To our Crater Lake Council Boy Scouts of America Members and Alumni:
I am continually impressed by the dedication of our Scouting Movement and the way we band together as an organization in challenging circumstances. Amid these great difficulties, Scouting has continued to build character, confidence, leadership, and hope in families and communities across the country, and your efforts have helped make some incredible things possible:
- Troop 90 out of Bend completed a hundred mile backpacking trip.
- Pack 100 in Medford and Pack 17 in Jacksonville have been raising money and collecting supplies for families that have lost houses from the recent forest fires.
- Mercy Flights Explorer Post is manning support operations for the firefighters and first responders fighting the fires in Jackson County.
Now more than ever, families are looking for what Scouting offers. When asked what they want from youth-serving organizations this fall, parents overwhelmingly said they want to give their children a sense of normalcy, as well as something to do as a group, even if socially distant, or something productive to do with peers, even if it’s online. Scouting delivers what parents are asking for. Together, we need to stand ready to bring Scouting to even more youth and families this year.
As we promote Scouting in our community, some people may have questions about our youth protection policies and how we keep kids safe. Each question is an opportunity to shed light on the important policies and procedures we’ve put in place that make Scouting safer than ever before.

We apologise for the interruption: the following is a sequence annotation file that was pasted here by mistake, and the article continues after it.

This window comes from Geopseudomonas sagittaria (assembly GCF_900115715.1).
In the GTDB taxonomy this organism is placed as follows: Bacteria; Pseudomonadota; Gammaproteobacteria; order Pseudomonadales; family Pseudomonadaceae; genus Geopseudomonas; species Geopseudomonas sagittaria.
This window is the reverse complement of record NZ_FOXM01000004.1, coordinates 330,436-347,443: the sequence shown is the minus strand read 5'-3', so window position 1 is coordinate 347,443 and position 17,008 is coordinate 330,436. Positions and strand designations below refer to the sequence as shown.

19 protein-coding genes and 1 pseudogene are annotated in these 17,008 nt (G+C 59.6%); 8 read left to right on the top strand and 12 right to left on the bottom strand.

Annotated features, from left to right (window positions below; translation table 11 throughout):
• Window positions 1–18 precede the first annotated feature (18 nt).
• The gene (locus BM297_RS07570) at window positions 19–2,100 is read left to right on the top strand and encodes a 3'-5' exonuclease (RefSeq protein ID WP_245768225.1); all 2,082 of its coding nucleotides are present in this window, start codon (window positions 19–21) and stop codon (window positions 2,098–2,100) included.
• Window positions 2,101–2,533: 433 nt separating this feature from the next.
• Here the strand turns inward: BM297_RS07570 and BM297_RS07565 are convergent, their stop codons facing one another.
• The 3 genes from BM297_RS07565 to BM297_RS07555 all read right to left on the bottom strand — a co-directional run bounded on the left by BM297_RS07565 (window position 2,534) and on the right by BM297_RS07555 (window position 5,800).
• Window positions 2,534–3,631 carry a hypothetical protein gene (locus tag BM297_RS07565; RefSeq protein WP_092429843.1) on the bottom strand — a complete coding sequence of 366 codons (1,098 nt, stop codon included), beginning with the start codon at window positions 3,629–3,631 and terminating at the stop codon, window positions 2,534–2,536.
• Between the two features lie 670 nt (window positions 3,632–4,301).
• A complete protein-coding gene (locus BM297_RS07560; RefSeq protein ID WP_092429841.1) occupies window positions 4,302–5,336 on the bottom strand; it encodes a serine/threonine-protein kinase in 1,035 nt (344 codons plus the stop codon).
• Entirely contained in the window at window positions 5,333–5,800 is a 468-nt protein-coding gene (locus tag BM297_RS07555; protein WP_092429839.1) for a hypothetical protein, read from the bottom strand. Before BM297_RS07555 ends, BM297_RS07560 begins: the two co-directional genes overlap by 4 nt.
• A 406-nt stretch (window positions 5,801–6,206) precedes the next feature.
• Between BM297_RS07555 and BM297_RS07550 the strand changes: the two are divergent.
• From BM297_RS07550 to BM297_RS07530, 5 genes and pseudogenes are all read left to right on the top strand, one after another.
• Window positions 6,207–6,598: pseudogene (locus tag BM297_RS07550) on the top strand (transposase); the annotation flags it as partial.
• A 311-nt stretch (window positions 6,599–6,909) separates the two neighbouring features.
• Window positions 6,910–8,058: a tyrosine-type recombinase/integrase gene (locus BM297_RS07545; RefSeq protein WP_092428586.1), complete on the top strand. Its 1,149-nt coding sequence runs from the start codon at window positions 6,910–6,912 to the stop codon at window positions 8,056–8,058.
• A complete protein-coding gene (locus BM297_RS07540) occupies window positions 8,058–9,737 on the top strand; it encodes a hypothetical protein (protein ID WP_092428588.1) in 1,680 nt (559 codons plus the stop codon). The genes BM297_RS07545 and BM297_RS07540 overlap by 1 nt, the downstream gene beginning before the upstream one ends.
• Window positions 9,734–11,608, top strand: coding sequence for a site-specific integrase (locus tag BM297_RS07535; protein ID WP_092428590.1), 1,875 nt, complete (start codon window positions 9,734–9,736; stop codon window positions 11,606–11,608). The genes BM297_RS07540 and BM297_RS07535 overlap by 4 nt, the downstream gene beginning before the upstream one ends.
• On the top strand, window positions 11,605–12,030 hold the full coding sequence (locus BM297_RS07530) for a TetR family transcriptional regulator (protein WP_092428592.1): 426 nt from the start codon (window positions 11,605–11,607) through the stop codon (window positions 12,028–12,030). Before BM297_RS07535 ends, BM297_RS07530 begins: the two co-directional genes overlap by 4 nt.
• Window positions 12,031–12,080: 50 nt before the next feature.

It is important to emphasize that the safety of children in our programs is our absolute top priority. That’s precisely why, over many years, the BSA has developed some of the strongest expert-informed youth protection policies found in any youth-serving organization.
If you are a volunteer, you’ve taken youth protection training, undergone a criminal background check, and played an integral role in the BSA’s commitment to keep kids safe. At the Crater Lake Council, and at all councils across America, adhering to and upholding these policies is a duty we take very seriously. I encourage you to view and share video and infographic about the BSA’s youth protection measures and resources that make Scouting safer than ever before.
Conversations about safety will be especially relevant over the next several weeks when those in Scouting and other members of the public will likely see and hear print, TV, social media, digital, and radio advertising from national BSA’s Chapter 11 noticing campaign. Although only the national organization has filed for Chapter 11, you will likely come across these ads in the coming weeks, so I wanted to make sure you knew their purpose and had the necessary information to address questions or concerns they may raise for you or others.
These noticing ads are different than those many people have seen so far that have been sponsored by plaintiffs’ attorneys trying to solicit clients. The BSA’s ads are instead designed and sponsored by national BSA to ensure that victims have the opportunity to come forward and apply for compensation from a proposed Trust by filing a claim by the November 16, 2020 deadline set by the court. This advertising effort underscores the BSA’s commitment to the dual objectives of its bankruptcy proceeding: equitably compensate victims of past abuse and continue the mission of Scouting.
If you would like additional information about the BSA’s outreach to victims of past abuse, see this FAQ. For questions about local Scouting, please contact Jim Westfall at 541-664-1444.
Yours in Scouting,